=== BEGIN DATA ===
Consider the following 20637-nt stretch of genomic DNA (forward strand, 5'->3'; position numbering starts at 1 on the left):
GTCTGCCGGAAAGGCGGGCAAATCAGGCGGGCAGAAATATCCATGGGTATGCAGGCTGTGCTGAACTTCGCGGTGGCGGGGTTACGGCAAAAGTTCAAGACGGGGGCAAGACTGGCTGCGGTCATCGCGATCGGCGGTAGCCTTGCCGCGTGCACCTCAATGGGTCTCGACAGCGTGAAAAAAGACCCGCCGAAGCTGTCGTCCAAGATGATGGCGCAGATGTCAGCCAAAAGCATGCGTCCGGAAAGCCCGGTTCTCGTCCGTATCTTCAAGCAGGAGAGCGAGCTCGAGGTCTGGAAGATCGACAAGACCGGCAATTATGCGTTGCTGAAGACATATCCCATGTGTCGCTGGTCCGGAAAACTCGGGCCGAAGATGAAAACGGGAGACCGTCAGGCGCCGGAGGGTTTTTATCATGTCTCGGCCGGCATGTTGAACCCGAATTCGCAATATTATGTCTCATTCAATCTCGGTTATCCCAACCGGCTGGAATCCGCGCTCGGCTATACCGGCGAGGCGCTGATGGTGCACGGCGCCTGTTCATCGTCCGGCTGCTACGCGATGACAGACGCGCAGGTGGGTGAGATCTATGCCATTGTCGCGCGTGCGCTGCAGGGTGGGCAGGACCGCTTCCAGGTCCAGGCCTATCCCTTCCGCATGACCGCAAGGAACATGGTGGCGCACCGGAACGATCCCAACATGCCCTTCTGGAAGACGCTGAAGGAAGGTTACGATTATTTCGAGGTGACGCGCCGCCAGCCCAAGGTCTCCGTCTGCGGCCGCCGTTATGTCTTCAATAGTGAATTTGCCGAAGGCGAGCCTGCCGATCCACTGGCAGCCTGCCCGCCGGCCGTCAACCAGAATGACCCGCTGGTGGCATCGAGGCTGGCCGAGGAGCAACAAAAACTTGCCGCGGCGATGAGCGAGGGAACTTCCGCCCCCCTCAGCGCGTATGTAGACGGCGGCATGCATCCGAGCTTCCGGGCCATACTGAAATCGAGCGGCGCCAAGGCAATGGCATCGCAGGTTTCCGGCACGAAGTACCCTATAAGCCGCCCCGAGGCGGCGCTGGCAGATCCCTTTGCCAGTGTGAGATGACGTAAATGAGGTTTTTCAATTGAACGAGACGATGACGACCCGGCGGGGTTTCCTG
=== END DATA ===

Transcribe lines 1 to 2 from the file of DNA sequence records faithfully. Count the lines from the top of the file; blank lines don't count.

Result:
Consider the following 20637-nt stretch of genomic DNA (forward strand, 5'->3'; position numbering starts at 1 on the left):
GTCTGCCGGAAAGGCGGGCAAATCAGGCGGGCAGAAATATCCATGGGTATGCAGGCTGTGCTGAACTTCGCGGTGGCGGGGTTACGGCAAAAGTTCAAGACGGGGGCAAGACTGGCTGCGGTCATCGCGATCGGCGGTAGCCTTGCCGCGTGCACCTCAATGGGTCTCGACAGCGTGAAAAAAGACCCGCCGAAGCTGTCGTCCAAGATGATGGCGCAGATGTCAGCCAAAAGCATGCGTCCGGAAAGCCCGGTTCTCGTCCGTATCTTCAAGCAGGAGAGCGAGCTCGAGGTCTGGAAGATCGACAAGACCGGCAATTATGCGTTGCTGAAGACATATCCCATGTGTCGCTGGTCCGGAAAACTCGGGCCGAAGATGAAAACGGGAGACCGTCAGGCGCCGGAGGGTTTTTATCATGTCTCGGCCGGCATGTTGAACCCGAATTCGCAATATTATGTCTCATTCAATCTCGGTTATCCCAACCGGCTGGAATCCGCGCTCGGCTATACCGGCGAGGCGCTGATGGTGCACGGCGCCTGTTCATCGTCCGGCTGCTACGCGATGACAGACGCGCAGGTGGGTGAGATCTATGCCATTGTCGCGCGTGCGCTGCAGGGTGGGCAGGACCGCTTCCAGGTCCAGGCCTATCCCTTCCGCATGACCGCAAGGAACATGGTGGCGCACCGGAACGATCCCAACATGCCCTTCTGGAAGACGCTGAAGGAAGGTTACGATTATTTCGAGGTGACGCGCCGCCAGCCCAAGGTCTCCGTCTGCGGCCGCCGTTATGTCTTCAATAGTGAATTTGCCGAAGGCGAGCCTGCCGATCCACTGGCAGCCTGCCCGCCGGCCGTCAACCAGAATGACCCGCTGGTGGCATCGAGGCTGGCCGAGGAGCAACAAAAACTTGCCGCGGCGATGAGCGAGGGAACTTCCGCCCCCCTCAGCGCGTATGTAGACGGCGGCATGCATCCGAGCTTCCGGGCCATACTGAAATCGAGCGGCGCCAAGGCAATGGCATCGCAGGTTTCCGGCACGAAGTACCCTATAAGCCGCCCCGAGGCGGCGCTGGCAGATCCCTTTGCCAGTGTGAGATGACGTAAATGAGGTTTTTCAATTGAACGAGACGATGACGACCCGGCGGGGTTTCCTG